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Ready, Fire, Aim – Why You Need To Think Before You Hit ‘Send’



As social media has grown over the years to powerful new platforms – including Facebook, Twitter and Instagram -- so have the myriad roles it fills. Relationship builder. Memory holder. Disperser of news – both real and not-so-real.


And career killer.


We’ve seen evidence of that last role in recent weeks. First, Roseanne Barr tweeted a racist comment, later using the defense that she was on Ambien. Then, a story broke accusing Sixers President Bryan Colangelo (or his wife) of using burner accounts to troll his players and leak sensitive news to the media.


They’re not the first or the last to commit professional suicide through social media.


I am the social media manager for Ceisler Media & Issue Advocacy. That means I’ve seen a lot -- from people in positions of power posting inappropriate content to public figures being caught on camera saying something they did not realize was being recorded.That said, here are some tips on how to avoid social media disasters.


Don’t Drunk Post. Don’t Post in Anger.


Didn’t your mom always tell you, “Think before you speak?” Well in this case it’s, “Think before you post.” Is the statement something you are going to regret saying out loud in five minutes, five months, or five years? The internet holds onto everything… forever. If it’s negative, it will be found. You will regret your statement.


Are you a public figure? Do you aspire to be a C-level executive? Think about your brand now. Your future depends on it.


What does this mean?


It means that what you put out on social media and the internet in general is what the population will perceive about you.


If you are already at a level of importance, is it a good idea to interact with your peers and employees on a sophomoric level? The answer is a definite… NO.


Example. You are an executive of a bank. Brand yourself with empowering thoughts, professional development goals, and what others in your field are doing. I would prefer you did not post overly candid and potentially embarrassing pictures of your family and friends. If you must, post a few demure pictures of your children or grandchildren, as it does humanize you.


Don’t feed into Trolls.


I’ve seen people get into trouble with their comments. Be extra careful with trolls. People who would be afraid to make a comment to your face instead hide behind their computer screens to bait you. They may think “You don’t know me, I can say what I want about you.”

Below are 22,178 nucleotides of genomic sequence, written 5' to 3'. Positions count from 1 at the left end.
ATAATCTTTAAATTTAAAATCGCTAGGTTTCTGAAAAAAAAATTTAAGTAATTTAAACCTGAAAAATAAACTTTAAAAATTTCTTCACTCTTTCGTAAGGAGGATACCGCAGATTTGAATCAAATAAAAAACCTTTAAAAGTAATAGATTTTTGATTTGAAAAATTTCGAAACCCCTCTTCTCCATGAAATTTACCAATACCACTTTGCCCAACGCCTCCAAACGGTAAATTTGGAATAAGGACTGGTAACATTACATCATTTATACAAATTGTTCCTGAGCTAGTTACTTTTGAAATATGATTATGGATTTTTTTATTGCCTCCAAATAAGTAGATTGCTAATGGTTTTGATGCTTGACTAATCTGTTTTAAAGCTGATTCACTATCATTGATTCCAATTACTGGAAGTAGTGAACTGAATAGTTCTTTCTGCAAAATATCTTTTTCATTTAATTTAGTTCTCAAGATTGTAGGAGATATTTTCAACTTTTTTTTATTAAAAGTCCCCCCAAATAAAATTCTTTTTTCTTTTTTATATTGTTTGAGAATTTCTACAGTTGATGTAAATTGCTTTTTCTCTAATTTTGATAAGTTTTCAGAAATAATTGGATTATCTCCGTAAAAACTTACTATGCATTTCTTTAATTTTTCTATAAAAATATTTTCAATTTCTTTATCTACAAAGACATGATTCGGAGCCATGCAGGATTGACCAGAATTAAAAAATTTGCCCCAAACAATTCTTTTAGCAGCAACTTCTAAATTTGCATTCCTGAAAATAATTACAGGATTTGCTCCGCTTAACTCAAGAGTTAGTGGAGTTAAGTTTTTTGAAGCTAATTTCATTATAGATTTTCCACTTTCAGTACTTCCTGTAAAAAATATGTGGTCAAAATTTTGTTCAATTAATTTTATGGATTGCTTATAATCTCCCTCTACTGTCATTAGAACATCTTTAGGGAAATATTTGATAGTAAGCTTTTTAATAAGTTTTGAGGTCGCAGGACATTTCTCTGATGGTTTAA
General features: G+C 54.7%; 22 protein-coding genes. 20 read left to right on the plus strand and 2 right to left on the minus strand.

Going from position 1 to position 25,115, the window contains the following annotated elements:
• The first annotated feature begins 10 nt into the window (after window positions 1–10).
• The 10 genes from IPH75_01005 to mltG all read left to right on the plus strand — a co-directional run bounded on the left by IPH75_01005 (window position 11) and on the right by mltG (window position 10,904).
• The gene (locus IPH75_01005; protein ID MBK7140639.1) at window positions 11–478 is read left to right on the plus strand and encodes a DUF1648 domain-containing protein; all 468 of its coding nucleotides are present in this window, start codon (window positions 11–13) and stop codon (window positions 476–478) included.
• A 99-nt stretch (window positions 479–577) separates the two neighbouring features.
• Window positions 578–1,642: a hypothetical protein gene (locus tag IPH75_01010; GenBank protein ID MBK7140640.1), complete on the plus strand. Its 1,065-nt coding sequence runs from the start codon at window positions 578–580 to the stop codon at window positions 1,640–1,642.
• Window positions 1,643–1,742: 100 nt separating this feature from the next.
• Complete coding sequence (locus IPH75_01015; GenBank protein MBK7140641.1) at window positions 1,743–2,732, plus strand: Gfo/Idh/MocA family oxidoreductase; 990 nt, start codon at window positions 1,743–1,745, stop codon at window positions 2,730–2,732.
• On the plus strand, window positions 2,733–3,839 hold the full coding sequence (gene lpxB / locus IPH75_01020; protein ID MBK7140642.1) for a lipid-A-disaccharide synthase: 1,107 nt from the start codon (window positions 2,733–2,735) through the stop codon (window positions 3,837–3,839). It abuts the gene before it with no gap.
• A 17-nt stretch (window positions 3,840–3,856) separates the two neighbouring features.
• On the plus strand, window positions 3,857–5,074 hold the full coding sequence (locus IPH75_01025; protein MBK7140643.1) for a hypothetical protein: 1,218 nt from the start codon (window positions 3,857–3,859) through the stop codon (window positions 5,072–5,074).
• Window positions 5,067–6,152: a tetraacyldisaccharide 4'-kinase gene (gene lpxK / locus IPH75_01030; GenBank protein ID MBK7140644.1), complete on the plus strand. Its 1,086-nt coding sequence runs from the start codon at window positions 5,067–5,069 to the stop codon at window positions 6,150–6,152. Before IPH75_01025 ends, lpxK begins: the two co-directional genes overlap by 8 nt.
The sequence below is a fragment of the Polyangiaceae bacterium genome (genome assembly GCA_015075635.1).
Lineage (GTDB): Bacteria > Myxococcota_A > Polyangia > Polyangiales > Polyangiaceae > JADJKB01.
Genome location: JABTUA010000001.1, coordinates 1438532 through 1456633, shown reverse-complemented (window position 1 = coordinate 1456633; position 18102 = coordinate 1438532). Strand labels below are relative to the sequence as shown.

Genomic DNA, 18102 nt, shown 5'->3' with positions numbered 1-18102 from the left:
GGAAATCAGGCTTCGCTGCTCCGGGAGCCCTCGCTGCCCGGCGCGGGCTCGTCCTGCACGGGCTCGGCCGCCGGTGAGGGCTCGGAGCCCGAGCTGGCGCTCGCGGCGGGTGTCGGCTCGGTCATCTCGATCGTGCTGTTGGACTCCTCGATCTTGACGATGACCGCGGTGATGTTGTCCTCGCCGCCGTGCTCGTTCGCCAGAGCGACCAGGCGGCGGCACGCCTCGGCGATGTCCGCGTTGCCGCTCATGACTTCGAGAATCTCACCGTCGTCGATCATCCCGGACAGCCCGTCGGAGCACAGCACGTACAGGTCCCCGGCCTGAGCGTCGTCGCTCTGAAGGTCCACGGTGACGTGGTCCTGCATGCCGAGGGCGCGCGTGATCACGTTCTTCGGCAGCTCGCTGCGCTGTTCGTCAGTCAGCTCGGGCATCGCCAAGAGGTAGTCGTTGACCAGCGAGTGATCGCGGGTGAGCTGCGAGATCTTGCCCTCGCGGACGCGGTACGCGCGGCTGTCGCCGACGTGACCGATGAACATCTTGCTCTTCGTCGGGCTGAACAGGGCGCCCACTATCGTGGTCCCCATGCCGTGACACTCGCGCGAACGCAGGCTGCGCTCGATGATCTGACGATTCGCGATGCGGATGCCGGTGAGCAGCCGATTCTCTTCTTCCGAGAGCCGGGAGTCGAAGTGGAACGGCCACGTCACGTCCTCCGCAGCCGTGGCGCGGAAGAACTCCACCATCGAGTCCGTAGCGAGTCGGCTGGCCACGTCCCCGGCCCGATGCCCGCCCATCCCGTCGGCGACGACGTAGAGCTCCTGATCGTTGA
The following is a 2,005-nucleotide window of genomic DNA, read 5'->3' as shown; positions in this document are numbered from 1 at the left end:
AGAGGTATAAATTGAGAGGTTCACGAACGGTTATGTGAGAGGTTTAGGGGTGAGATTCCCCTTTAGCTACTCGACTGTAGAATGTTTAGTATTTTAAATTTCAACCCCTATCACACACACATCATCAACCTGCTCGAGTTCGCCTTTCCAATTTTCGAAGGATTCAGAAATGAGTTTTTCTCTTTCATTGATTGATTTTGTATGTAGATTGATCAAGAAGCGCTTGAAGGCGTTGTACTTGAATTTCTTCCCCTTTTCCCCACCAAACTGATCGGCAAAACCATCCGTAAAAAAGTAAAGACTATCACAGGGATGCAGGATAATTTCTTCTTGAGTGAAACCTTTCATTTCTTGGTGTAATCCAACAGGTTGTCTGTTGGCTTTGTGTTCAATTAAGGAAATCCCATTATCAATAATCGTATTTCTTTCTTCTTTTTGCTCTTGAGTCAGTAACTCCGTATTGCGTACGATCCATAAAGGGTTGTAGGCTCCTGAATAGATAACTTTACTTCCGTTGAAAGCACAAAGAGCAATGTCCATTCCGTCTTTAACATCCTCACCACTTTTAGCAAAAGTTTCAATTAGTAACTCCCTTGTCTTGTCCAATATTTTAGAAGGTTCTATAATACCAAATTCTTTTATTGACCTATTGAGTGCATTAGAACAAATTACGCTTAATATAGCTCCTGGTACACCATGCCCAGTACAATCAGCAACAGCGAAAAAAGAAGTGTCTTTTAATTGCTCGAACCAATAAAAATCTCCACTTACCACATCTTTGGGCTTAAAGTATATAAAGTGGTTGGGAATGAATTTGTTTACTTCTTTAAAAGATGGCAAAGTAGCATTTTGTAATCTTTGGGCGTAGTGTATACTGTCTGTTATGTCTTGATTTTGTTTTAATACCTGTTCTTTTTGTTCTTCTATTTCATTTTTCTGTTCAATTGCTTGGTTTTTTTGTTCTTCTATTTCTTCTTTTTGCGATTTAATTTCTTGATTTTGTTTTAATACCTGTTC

Remember, everyone is entitled to his or her opinion. Just don’t sink to their level and definitely don’t insult them. When you respond at all, the trolls consider that a win for them.


Watch your Language.


What would your mother think?


It’s simple... Don’t curse. Don’t insult. Do not make racist, sexist or homophobic comments.


Remember George Carlin’s - “Seven Words You Can't Say On TV?” Well, social media is the new TV, so DON’T use them online. Would you be embarrassed if your mother read or saw the images you are posting? If you hesitate for any amount of time to that question, then the answer is simply no. Don’t post.


Finally, let’s talk a little bit about burner accounts. Yes, people have them. Coaches, to check in on their players, celebrities to feel somewhat normal, and parents to protect their children. If you do feel the need to use one, just remember you are trying to stay anonymous. If the Bryan Colangelo case proves anything, it’s that it’s impossible to keep things secret with so many savvy internet sleuths out there looking at everything.


Before you find yourself in hot water, remember there are social media advisers like Ceisler Media ready to help protect you -- even from yourself. We advise on strategy and can take over your digital communications in part or completely.


So please, do yourself a favor. Write your nasty or negative thoughts in a journal or diary. Just save the positive comments for social media.

Melissa Sherman is a Social Media Manager in Ceisler Media's Philadelphia office.


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